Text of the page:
It's appropriate if you take these factors into account. It's not unusual for CO's 757's to divert for a fuel stop depending on headwinds and traffic conditions at EWR. On most of the flights, this causes no problem, but on some it will call for a tech stop. If you can run the route without problem 95% of the time, there's no reason not to.

I'm curious exactly how "critical" fuel was at the time...it seems to me that it could be critical problem if they had tried to continue on to EWR, but if it was really critical at Bangor those must have been some incredible headwinds since that's a full 400nm short of EWR, and they already build in reserves to the full flightplan.



There are 10 kinds of people in the world; those who understand binary, and those that don't.
User currently offlineBri2k1 From United States of America, joined Dec 2004, 988 posts, RR: 4
Reply 5, posted (9 years 2 months 2 weeks 3 hours ago) and read 4283 times:

Smart pilots. Declare an emergency and get on the ground before you have a REAL emergency. I'm sure once they were into the calculated reserve fuel, it was emergency time. Private pilots, take note.


Position and hold
User currently offlineJHFLYER From Australia, joined Oct 2005, 25 posts, RR: 0
Reply 6, posted (9 years 2 months 2 weeks ago) and read 4249 times:

Quoting Bri2k1 (Reply 5):
I'm sure once they were into the calculated reserve fuel, it was emergency time. Private pilots, take note.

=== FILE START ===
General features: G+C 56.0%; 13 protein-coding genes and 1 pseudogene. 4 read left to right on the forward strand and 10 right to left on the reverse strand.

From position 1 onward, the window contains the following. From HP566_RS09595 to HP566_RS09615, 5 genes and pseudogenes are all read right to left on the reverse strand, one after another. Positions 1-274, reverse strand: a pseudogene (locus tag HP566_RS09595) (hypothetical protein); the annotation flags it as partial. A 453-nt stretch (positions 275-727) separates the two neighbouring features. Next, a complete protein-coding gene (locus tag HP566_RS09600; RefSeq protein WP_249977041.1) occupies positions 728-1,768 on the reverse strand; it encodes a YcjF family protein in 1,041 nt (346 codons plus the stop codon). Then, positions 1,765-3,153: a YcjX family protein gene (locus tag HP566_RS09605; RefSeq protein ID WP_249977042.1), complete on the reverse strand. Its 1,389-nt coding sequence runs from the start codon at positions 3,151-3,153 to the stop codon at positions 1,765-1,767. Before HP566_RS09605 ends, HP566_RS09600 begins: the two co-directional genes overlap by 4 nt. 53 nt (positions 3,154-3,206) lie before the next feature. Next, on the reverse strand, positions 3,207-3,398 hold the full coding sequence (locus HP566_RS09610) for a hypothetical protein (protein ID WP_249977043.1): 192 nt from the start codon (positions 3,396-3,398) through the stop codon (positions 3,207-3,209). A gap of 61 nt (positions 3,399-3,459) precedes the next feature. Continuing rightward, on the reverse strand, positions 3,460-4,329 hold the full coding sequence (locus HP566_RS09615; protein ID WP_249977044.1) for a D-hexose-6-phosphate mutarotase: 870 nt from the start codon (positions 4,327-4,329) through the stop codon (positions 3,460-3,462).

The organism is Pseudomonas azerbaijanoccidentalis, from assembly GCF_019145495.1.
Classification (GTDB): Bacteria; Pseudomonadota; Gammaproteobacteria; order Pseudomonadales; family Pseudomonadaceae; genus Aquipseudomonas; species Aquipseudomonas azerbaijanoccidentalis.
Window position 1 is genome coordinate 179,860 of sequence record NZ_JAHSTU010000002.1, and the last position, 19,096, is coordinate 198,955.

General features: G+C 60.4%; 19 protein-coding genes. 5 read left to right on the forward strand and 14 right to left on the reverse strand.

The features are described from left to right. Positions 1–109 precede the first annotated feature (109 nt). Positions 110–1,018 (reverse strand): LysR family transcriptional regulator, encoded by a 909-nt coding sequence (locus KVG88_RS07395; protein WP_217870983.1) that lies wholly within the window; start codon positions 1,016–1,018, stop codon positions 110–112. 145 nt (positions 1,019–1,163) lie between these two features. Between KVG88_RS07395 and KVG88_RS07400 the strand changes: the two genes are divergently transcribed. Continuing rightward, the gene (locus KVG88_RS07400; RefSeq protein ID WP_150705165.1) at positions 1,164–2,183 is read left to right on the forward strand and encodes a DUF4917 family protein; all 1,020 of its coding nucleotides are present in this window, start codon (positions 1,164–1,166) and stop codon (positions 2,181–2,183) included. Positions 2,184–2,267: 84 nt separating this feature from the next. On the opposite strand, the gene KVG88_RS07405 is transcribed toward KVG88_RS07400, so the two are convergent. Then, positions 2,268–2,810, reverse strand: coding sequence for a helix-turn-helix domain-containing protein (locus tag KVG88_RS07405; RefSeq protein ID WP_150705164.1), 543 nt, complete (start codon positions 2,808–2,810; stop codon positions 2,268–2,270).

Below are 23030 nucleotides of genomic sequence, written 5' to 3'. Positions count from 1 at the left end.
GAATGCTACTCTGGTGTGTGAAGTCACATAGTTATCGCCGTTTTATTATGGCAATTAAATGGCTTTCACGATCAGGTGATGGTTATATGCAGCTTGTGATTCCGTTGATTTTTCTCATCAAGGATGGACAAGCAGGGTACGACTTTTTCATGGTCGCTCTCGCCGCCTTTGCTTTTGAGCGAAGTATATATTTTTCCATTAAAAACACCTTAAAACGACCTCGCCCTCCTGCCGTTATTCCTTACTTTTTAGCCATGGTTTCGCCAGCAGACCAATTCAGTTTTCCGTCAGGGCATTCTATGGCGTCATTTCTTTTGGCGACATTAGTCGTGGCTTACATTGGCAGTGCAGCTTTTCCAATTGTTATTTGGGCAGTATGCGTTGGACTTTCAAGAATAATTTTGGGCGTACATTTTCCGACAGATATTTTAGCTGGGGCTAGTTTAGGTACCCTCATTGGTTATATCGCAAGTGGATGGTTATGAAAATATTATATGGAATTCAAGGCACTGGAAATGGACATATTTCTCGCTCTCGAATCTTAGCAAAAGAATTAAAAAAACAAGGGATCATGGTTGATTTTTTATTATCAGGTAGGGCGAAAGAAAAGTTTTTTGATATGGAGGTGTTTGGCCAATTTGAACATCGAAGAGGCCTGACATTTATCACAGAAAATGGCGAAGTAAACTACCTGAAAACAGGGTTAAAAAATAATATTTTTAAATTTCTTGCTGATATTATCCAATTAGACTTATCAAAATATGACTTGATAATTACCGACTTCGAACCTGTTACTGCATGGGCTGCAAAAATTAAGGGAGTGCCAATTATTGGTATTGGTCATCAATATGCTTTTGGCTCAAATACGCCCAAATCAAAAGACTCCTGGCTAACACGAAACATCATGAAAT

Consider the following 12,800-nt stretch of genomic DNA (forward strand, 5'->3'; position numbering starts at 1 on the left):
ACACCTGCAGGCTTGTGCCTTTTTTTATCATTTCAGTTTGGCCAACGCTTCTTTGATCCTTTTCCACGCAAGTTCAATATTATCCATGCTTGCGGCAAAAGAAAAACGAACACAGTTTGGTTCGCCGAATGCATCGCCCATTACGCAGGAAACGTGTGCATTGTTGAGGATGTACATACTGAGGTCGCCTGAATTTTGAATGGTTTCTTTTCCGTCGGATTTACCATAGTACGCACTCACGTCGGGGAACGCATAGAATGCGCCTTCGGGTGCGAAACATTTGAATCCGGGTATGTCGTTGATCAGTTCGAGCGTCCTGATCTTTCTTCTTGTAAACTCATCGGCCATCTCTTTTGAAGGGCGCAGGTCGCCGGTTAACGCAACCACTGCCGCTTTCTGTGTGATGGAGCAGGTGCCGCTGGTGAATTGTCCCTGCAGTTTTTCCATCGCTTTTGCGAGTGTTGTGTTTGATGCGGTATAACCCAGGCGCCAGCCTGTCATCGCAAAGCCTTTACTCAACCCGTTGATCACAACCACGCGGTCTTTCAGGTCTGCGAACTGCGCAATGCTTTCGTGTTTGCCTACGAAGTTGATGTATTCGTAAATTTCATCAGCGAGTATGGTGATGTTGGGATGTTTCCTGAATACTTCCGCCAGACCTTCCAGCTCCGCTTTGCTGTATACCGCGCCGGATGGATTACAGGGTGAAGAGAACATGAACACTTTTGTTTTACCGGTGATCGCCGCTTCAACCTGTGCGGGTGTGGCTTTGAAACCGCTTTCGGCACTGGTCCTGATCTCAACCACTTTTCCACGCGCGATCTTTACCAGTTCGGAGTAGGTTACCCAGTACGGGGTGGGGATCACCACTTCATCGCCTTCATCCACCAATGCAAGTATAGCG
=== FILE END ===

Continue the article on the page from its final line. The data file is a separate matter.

I think that is a wake up call to all pilots not just private ones.
It doesn't matter how many hours under the belt if you don't take notice of what the aircraft or you caculations are telling you, you will die eventually. I think it is good to see pilots with the courage to say NO we are landing and NO we can't make it.


User currently offlineSATL382G From , joined Dec 1969, posts, RR:
Reply 7, posted (9 years 2 months 1 week 6 days 23 hours ago) and read 4241 times:

So was this a real "emergency landing" with fire trucks, ATC priority, drama, call to the chief pilots office, etc or was this simply an unscheduled tech stop for fuel? There is a difference.

It sounds like an unscheduled tech stop for fuel.....


User currently offlineWinglet From , joined Dec 1969, posts, RR:
Reply 8, posted (9 years 2 months 1 week 6 days 14 hours ago) and read 4107 times:

Quoting Lemurs (Reply 4):
I'm curious exactly how "critical" fuel was at the time...it seems to me that it could be critical problem if they had tried to continue on to EWR, but if it was really critical at Bangor those must have been some incredible headwinds since that's a full 400nm short of EWR, and they already build in reserves to the full flightplan.

They said they were the strongest headwinds they have encountered on this new route and Bangor was nearly not possible.

It was a tech stop not an emergency landing as SATL382G points out the differences. However, it was too close for comfort and this time of year when the headwinds are getting stronger the CO 757's seem a little weak. However splendid business class in comparison to SAS a330's.